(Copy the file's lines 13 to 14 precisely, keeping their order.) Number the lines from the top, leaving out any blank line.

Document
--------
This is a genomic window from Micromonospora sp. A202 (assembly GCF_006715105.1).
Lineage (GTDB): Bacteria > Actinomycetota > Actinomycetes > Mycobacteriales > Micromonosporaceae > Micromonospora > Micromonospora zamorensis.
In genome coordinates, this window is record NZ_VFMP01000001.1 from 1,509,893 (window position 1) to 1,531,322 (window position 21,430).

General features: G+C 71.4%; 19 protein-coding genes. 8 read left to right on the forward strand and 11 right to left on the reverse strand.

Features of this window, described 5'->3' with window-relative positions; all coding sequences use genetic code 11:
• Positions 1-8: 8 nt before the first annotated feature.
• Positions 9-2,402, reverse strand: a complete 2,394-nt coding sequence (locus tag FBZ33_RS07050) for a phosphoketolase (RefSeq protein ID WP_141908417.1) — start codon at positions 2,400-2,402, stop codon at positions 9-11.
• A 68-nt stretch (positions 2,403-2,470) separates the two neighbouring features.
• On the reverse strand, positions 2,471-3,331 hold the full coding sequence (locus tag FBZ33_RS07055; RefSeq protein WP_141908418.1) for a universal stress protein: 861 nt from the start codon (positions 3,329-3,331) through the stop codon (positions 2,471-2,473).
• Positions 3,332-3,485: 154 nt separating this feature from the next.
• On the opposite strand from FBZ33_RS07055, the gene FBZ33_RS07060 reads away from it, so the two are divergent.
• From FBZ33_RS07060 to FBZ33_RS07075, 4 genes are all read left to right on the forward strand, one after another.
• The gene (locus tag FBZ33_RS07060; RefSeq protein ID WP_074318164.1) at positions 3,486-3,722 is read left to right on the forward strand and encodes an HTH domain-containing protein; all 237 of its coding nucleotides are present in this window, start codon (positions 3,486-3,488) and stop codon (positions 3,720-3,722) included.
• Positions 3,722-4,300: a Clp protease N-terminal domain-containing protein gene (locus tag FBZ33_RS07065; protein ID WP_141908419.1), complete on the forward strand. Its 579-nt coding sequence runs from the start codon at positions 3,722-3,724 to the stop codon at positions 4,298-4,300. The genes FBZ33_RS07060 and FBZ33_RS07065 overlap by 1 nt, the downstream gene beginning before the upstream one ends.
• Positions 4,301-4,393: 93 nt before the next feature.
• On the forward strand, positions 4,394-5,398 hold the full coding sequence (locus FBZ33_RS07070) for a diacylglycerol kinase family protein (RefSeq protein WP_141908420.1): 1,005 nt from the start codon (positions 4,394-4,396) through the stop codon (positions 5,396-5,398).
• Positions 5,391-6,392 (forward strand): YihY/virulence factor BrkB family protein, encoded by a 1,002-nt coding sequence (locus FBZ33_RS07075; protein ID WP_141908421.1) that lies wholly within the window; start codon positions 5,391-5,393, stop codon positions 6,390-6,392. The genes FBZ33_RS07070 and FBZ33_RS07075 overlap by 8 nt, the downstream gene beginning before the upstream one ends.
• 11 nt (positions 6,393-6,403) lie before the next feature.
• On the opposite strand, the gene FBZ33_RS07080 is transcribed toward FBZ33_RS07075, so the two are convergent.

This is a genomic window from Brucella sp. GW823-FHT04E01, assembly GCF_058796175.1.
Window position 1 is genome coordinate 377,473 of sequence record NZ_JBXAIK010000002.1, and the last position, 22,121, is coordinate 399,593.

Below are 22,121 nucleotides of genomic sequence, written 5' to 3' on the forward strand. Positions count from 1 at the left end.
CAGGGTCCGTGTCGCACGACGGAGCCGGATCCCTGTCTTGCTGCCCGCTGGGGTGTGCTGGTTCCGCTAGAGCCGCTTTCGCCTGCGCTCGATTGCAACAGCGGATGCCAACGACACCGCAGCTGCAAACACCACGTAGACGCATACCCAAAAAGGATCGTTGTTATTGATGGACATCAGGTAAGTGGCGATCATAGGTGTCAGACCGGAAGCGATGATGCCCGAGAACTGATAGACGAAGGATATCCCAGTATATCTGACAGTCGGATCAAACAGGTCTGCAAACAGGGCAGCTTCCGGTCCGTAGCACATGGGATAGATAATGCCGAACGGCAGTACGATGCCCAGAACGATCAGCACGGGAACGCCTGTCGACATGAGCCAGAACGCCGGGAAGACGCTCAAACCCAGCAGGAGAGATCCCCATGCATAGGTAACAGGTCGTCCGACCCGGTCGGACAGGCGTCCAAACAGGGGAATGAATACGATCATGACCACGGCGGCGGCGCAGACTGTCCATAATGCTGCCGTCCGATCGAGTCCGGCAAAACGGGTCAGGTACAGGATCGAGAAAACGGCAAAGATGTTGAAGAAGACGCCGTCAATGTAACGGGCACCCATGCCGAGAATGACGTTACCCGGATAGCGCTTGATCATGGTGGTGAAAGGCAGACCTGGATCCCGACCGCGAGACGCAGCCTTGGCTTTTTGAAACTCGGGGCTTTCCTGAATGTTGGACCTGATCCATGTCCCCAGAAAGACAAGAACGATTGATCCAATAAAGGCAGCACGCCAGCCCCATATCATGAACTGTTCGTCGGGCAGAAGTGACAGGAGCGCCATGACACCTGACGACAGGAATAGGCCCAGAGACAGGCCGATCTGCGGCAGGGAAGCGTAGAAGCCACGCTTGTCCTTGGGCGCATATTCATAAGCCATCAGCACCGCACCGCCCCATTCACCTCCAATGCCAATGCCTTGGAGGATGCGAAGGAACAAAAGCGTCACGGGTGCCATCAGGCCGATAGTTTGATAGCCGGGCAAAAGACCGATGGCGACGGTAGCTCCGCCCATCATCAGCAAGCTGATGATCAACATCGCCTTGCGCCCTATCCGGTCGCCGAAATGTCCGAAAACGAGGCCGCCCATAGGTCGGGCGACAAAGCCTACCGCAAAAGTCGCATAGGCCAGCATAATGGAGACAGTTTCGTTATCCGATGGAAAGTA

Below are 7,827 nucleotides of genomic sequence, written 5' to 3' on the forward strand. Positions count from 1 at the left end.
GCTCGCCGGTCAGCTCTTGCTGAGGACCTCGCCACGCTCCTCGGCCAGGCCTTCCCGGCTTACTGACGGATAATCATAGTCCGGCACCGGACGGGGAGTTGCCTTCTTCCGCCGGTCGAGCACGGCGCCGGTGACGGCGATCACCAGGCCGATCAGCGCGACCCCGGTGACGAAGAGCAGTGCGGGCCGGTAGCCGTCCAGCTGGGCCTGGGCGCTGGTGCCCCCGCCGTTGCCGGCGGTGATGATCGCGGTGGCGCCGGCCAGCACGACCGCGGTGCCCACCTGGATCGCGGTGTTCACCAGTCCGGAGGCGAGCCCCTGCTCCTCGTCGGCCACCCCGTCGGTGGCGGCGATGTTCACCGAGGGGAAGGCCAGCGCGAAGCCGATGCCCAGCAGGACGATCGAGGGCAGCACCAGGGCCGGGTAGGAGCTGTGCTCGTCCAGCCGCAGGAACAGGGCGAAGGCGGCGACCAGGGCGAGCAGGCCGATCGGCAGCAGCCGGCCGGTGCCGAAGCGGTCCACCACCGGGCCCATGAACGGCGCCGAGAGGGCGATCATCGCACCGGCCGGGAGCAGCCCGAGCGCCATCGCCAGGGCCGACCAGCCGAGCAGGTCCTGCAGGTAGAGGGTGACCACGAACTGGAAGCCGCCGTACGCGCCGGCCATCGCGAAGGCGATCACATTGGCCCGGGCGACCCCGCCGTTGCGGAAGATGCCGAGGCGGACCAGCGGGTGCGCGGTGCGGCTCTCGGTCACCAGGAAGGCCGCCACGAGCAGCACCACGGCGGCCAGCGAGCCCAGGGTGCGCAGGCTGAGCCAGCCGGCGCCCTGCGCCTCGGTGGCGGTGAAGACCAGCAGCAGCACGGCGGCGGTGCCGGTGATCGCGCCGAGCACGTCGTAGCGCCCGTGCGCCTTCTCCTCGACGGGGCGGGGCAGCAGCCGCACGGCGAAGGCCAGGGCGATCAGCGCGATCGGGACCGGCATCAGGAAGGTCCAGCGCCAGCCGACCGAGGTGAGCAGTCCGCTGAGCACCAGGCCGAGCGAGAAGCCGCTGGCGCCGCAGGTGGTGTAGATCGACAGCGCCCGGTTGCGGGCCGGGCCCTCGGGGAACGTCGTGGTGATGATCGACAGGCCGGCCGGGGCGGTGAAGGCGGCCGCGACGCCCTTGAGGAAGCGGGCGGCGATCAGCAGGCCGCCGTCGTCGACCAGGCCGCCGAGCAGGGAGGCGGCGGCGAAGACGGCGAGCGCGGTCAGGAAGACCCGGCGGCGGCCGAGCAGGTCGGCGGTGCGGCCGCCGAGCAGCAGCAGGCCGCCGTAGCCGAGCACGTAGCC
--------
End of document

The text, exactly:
• The gene (locus tag FBZ33_RS07060; RefSeq protein ID WP_074318164.1) at positions 3,486-3,722 is read left to right on the forward strand and encodes an HTH domain-containing protein; all 237 of its coding nucleotides are present in this window, start codon (positions 3,486-3,488) and stop codon (positions 3,720-3,722) included.
• Positions 3,722-4,300: a Clp protease N-terminal domain-containing protein gene (locus tag FBZ33_RS07065; protein ID WP_141908419.1), complete on the forward strand. Its 579-nt coding sequence runs from the start codon at positions 3,722-3,724 to the stop codon at positions 4,298-4,300. The genes FBZ33_RS07060 and FBZ33_RS07065 overlap by 1 nt, the downstream gene beginning before the upstream one ends.